On transition, the reality has always been that nothing will be on offer except a prolongation of the status quo. Mrs May acknowledged this in Florence, when she said that business should not have to adjust twice to a post-Brexit world. This week she conceded that the European Court of Justice would continue to play a role during this period, which she again said would last “around two years”. Although she was more ambiguous about remaining in the single market and customs union, in practice Britain will have to stay in both.
That prospect causes jitters among Brexiteers, who worry that a lengthy transition will amount to continuing membership without voting rights. Mujtaba Rahman of the Eurasia Group, a consultancy, notes that the past six months have seen the slow but steady acceptance by Tory Brexiteers of a softening of Mrs May’s position on transition, on the basis that a year or two of delay is a price worth paying for the ultimate prize. But that logic may cease to work if transition is prolonged and doubts grow about the final destination.
This has led to the revival of an old favourite among hardliners: a no-deal Brexit. Mrs May’s Florence speech dropped her earlier mantra that no deal was better than a bad deal, but her weakening position has forced her to wheel it out again. This week she talked of the need to plan for the worst outcome. Two new government white papers, on customs and future trade policy, discuss the possibility of a contingency scenario with no agreement. On October 11th Mr Hammond said the Treasury was not yet ready to spend money on such plans, but he also warned of the risk of a “bad-tempered” breakdown of talks.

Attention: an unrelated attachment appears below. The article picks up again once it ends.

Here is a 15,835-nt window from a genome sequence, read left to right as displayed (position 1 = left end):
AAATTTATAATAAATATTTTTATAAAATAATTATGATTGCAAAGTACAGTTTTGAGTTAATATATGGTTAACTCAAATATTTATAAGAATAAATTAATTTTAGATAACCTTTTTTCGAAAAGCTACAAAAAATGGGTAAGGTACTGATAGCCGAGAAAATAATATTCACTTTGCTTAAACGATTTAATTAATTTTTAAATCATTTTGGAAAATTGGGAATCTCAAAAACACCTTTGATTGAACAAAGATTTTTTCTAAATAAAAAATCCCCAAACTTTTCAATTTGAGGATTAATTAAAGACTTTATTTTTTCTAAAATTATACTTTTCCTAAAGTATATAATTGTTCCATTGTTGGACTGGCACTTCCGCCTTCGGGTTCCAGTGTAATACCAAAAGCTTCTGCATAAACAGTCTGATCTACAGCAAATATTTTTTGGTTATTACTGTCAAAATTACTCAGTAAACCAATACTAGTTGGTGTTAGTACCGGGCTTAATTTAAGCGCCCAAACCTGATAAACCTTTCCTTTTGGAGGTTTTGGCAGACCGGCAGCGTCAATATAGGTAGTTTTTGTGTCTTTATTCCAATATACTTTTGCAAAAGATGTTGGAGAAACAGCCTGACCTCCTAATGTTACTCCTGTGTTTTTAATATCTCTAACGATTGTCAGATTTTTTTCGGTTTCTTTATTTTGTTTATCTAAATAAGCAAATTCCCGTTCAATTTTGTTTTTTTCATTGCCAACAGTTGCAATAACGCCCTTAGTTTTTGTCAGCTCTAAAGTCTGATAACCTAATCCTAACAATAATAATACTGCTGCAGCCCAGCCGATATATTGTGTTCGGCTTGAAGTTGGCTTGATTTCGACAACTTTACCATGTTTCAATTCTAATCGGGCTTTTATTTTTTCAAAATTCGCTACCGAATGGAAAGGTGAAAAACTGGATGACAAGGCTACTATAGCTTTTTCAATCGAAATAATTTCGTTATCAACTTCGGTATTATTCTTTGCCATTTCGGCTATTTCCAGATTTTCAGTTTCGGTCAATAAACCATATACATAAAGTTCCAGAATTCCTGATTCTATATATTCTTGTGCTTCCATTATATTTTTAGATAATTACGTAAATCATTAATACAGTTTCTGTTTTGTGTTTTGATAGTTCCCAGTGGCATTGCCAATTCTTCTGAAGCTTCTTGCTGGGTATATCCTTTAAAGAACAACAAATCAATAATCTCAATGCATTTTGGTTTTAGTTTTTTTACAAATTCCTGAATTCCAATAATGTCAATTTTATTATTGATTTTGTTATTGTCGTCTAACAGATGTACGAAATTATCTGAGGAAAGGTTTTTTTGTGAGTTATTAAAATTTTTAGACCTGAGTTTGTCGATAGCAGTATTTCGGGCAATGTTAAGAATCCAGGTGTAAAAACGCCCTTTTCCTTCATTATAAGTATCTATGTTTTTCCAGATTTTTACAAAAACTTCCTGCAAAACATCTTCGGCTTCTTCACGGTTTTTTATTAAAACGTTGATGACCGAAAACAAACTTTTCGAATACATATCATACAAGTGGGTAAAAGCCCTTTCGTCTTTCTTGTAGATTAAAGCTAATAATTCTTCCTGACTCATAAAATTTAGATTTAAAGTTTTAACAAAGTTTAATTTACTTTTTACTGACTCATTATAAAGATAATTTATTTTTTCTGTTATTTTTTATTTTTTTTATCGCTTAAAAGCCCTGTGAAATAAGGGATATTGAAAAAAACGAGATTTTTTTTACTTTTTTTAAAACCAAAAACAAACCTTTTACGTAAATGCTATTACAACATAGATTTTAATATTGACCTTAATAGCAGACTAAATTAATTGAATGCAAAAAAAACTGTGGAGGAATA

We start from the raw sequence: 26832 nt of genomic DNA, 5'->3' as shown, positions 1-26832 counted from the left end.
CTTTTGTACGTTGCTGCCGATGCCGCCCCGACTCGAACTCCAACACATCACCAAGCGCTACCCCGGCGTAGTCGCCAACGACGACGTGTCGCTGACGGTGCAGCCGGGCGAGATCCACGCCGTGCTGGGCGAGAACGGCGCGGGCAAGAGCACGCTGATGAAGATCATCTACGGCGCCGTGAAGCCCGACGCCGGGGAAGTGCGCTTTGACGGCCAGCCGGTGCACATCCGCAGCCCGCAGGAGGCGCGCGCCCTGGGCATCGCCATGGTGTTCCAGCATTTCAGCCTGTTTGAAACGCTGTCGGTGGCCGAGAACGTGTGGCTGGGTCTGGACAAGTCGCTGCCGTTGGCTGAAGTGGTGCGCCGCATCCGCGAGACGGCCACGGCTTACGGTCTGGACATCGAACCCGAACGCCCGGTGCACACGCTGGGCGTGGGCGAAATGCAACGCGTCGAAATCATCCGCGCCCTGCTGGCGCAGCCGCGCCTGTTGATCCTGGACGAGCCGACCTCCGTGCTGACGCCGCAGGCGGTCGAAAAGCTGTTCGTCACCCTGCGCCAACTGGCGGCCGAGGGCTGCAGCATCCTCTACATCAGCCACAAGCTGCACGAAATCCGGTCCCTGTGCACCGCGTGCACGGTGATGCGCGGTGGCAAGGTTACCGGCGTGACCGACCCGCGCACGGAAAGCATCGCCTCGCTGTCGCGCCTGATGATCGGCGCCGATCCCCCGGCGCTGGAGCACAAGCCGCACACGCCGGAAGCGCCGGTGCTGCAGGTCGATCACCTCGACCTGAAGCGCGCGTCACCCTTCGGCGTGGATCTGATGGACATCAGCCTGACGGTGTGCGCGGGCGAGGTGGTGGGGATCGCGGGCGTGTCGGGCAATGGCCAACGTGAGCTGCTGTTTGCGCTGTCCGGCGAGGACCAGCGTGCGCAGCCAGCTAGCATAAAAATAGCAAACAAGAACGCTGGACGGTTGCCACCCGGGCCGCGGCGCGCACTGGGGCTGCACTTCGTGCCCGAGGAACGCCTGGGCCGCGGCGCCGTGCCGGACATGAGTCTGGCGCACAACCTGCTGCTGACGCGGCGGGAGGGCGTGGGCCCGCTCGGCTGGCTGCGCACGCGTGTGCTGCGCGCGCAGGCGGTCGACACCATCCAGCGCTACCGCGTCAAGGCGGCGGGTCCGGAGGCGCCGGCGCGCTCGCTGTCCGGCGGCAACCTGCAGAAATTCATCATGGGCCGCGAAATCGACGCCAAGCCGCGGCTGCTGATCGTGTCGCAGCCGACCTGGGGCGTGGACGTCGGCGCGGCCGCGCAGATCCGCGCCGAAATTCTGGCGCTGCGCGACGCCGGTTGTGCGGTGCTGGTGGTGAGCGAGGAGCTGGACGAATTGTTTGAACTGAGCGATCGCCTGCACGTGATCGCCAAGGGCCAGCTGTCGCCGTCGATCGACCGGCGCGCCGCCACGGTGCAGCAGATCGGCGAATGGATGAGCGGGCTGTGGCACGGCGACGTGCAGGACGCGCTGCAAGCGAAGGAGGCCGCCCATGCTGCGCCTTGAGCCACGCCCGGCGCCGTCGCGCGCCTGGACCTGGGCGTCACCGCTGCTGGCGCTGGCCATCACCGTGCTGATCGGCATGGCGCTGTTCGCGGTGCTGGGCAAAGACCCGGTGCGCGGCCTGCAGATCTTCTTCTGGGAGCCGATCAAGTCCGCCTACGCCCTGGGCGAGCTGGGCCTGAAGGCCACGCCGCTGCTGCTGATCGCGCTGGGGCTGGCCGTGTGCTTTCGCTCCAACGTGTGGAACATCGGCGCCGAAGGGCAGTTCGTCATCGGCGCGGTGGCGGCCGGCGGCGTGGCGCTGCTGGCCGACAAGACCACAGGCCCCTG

Some Brexiteers who fear the referendum will be betrayed (a fear amplified when Mrs May this week refused to say she would back Brexit in a referendum held today) want a walkout. Even those who recognise the disruption it might cause favour a no-deal threat, in the belief that it strengthens Mrs May in Brussels. Many reckon Mr Cameron failed to win a better deal in his renegotiation of Britain’s membership terms in early 2016 largely because he was not prepared to walk away.
Yet there are two problems with reviving “no deal” talk. The first is the huge potential damage. The risks of airlines ceasing to fly, lorries backing up outside ports and hospitals losing access to radioactive materials may be exaggerated, but they are real even so. A no-deal exit would damage the EU, too, but a lot less. This leads to the second problem, which is that other EU countries do not believe Britain’s threats to walk out. They see British banks and other businesses already talking of leaving the country, and they doubt there is a parliamentary majority in favour of no deal.
They may well be right. But the danger they overlook is that, even if a Brexit with no deal is unlikely to happen deliberately, it could do so by accident. The clock is ticking and negotiating positions are entrenched. The rational outcome of the Brexit negotiations ought to be a mutually beneficial deal that gets as close as possible to keeping frictionless free trade. But negotiations between an implacably legalistic EU and a politically weakened Mrs May might not always be rational.